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An open source project is only as strong as the developer community around it. The traditional marketing strategies may not be applicable when dealing with a more discerning developer audience in the age of social media. So how does an open source project gain traction and usage? How do you fight FUD to build community around new technology? How does a project gain respect and mindshare among opinionated and fickle geeks?
This session will examine these questions through a case study of the MongoDB project. Released for the first time in 2009, downloads of the open source database now exceed 100,000 each month and dozens of MongoDB events around the world have consistently sold out. Through bottoms-up developer outreach, MongoDB is seeing broad adoption in both the web and enterprise arenas.
Meghan Gill leads the marketing and community development efforts at 10gen, the company that develops and supports the MongoDB project. She’ll talk about how seeding local user groups, organizing meetups large and small, building a social media presence, identifying advocates, and handling critics. We’ll discuss the challenges of balancing the growth of a commercial ecosystem alongside free adoption. In keeping with the session’s theme, we’ll close with an interactive discussion about creative ways to engage community around new technology.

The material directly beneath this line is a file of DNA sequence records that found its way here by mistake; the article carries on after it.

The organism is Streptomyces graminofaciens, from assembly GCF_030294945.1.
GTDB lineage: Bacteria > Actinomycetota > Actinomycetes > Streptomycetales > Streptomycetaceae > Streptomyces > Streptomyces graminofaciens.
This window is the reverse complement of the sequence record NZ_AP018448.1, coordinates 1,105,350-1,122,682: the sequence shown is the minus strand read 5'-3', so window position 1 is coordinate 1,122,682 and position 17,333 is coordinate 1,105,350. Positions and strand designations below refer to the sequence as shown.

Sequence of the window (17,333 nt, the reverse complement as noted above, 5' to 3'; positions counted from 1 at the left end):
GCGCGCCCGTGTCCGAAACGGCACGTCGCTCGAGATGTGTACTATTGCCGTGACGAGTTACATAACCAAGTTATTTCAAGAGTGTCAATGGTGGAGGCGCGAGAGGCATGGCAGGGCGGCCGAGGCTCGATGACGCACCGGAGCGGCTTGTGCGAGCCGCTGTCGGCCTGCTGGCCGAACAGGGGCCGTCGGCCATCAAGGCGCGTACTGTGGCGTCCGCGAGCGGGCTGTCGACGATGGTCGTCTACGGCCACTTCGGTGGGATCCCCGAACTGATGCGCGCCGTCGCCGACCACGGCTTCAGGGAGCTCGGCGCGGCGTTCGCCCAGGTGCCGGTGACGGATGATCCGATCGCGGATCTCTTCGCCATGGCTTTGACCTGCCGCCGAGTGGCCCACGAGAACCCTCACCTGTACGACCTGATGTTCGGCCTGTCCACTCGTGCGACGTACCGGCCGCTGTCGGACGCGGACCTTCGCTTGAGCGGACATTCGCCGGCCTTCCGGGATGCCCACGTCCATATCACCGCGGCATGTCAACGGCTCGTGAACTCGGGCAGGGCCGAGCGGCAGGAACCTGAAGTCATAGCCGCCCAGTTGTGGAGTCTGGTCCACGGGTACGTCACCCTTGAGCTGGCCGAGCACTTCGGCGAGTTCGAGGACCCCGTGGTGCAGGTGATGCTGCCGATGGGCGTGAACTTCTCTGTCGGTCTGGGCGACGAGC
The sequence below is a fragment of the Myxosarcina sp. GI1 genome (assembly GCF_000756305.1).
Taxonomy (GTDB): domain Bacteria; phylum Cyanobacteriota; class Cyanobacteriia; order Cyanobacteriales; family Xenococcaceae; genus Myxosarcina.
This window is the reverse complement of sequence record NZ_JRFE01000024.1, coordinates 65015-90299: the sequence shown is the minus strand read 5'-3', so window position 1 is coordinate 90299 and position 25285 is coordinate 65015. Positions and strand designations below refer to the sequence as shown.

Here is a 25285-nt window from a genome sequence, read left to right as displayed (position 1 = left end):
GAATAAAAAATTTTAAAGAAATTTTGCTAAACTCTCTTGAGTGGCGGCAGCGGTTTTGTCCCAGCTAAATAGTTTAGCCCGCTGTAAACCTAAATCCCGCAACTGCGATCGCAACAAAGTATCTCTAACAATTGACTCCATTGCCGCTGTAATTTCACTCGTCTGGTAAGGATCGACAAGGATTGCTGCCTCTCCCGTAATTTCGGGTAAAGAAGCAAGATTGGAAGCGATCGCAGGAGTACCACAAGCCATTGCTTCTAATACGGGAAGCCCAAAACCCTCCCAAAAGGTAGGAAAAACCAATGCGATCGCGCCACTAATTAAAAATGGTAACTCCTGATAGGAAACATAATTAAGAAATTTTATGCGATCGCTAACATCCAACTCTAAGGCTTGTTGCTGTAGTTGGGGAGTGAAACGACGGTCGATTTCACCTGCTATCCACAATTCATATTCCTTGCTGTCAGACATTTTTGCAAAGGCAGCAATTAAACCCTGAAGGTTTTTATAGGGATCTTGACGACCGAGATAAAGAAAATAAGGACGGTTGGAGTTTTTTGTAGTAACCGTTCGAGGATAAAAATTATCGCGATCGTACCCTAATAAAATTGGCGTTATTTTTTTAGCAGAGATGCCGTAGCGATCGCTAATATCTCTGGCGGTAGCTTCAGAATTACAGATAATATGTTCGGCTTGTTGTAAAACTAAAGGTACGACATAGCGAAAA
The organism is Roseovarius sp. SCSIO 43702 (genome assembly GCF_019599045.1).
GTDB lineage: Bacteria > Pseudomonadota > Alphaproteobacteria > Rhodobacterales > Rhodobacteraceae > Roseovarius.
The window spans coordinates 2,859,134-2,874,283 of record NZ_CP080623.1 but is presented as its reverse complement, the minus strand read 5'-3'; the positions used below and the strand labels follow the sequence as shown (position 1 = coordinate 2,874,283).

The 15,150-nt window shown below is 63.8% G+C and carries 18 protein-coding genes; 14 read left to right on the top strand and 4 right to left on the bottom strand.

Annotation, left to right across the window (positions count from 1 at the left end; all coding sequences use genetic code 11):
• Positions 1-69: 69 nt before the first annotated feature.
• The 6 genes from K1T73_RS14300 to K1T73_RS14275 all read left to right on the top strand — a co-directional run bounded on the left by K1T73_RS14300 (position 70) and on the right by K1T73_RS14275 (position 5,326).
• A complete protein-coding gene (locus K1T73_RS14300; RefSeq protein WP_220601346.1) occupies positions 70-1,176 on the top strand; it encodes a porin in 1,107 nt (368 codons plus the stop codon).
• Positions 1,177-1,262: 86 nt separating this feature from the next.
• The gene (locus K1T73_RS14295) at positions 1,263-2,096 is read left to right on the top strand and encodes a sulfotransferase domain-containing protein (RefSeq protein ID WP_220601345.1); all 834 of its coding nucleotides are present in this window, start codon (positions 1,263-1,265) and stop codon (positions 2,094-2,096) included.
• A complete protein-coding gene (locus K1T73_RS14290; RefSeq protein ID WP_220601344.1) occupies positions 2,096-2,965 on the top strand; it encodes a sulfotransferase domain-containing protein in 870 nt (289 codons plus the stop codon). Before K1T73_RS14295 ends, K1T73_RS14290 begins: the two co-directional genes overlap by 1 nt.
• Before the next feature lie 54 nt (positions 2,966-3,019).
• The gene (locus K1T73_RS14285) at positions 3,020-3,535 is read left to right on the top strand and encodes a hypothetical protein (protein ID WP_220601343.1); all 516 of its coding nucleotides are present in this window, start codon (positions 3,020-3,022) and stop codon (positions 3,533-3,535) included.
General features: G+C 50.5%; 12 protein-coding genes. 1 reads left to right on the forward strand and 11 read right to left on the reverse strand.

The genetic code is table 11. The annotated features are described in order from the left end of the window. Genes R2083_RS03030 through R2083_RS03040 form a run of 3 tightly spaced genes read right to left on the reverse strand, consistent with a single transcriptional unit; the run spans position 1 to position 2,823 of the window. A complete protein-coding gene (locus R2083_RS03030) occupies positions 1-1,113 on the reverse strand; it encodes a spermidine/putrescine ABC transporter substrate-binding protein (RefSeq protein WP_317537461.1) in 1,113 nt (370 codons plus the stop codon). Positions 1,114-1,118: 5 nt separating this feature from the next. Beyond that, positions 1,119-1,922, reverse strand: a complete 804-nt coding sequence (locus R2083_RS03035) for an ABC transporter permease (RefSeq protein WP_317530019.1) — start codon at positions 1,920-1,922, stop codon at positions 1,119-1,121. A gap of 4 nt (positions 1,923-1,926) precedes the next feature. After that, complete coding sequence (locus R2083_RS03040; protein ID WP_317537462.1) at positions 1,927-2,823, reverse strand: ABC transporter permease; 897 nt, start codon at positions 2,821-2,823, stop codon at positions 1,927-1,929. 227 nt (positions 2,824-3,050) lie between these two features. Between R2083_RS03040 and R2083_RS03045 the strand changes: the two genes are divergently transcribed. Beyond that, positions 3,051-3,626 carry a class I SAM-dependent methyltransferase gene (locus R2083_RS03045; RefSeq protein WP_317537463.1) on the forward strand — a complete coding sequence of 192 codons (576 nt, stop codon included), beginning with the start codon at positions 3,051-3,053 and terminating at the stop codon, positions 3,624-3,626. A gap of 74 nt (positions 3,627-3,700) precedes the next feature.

Meghan Gill leads the marketing and community development efforts at 10gen. 10gen began the open source MongoDB project, and provides commercial support, training, and consulting for Mongo. MongoDB is a high performance, non-relational, document-oriented database. At 10gen, Meghan organizes developer events to educate and grow the MongoDB community, including conferences, user groups, contests, training, webcasts, and more.